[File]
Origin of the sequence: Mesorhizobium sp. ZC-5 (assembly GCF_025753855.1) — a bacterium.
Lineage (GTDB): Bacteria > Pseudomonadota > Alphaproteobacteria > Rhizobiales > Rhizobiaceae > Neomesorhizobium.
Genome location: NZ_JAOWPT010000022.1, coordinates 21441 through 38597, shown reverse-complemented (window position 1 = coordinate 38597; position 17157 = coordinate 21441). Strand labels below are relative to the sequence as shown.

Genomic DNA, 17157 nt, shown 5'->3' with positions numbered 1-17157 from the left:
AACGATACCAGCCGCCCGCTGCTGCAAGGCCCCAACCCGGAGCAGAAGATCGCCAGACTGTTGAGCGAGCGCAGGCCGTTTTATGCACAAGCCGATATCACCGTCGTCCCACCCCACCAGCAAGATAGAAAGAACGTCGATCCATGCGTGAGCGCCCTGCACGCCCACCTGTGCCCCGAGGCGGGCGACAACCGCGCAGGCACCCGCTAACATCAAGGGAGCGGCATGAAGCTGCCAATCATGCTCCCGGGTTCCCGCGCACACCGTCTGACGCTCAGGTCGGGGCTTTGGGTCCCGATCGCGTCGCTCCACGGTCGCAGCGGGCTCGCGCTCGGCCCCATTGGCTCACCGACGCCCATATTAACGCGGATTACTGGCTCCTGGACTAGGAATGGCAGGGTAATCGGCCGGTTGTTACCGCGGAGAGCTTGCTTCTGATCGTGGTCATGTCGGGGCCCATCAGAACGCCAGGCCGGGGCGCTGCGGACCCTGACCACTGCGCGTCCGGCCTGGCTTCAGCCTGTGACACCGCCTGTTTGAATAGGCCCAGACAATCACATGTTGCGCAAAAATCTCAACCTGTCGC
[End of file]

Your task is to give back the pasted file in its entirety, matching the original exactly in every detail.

Origin of the sequence: Mesorhizobium sp. ZC-5 (assembly GCF_025753855.1) — a bacterium.
Lineage (GTDB): Bacteria > Pseudomonadota > Alphaproteobacteria > Rhizobiales > Rhizobiaceae > Neomesorhizobium.
Genome location: NZ_JAOWPT010000022.1, coordinates 21441 through 38597, shown reverse-complemented (window position 1 = coordinate 38597; position 17157 = coordinate 21441). Strand labels below are relative to the sequence as shown.

Genomic DNA, 17157 nt, shown 5'->3' with positions numbered 1-17157 from the left:
AACGATACCAGCCGCCCGCTGCTGCAAGGCCCCAACCCGGAGCAGAAGATCGCCAGACTGTTGAGCGAGCGCAGGCCGTTTTATGCACAAGCCGATATCACCGTCGTCCCACCCCACCAGCAAGATAGAAAGAACGTCGATCCATGCGTGAGCGCCCTGCACGCCCACCTGTGCCCCGAGGCGGGCGACAACCGCGCAGGCACCCGCTAACATCAAGGGAGCGGCATGAAGCTGCCAATCATGCTCCCGGGTTCCCGCGCACACCGTCTGACGCTCAGGTCGGGGCTTTGGGTCCCGATCGCGTCGCTCCACGGTCGCAGCGGGCTCGCGCTCGGCCCCATTGGCTCACCGACGCCCATATTAACGCGGATTACTGGCTCCTGGACTAGGAATGGCAGGGTAATCGGCCGGTTGTTACCGCGGAGAGCTTGCTTCTGATCGTGGTCATGTCGGGGCCCATCAGAACGCCAGGCCGGGGCGCTGCGGACCCTGACCACTGCGCGTCCGGCCTGGCTTCAGCCTGTGACACCGCCTGTTTGAATAGGCCCAGACAATCACATGTTGCGCAAAAATCTCAACCTGTCGC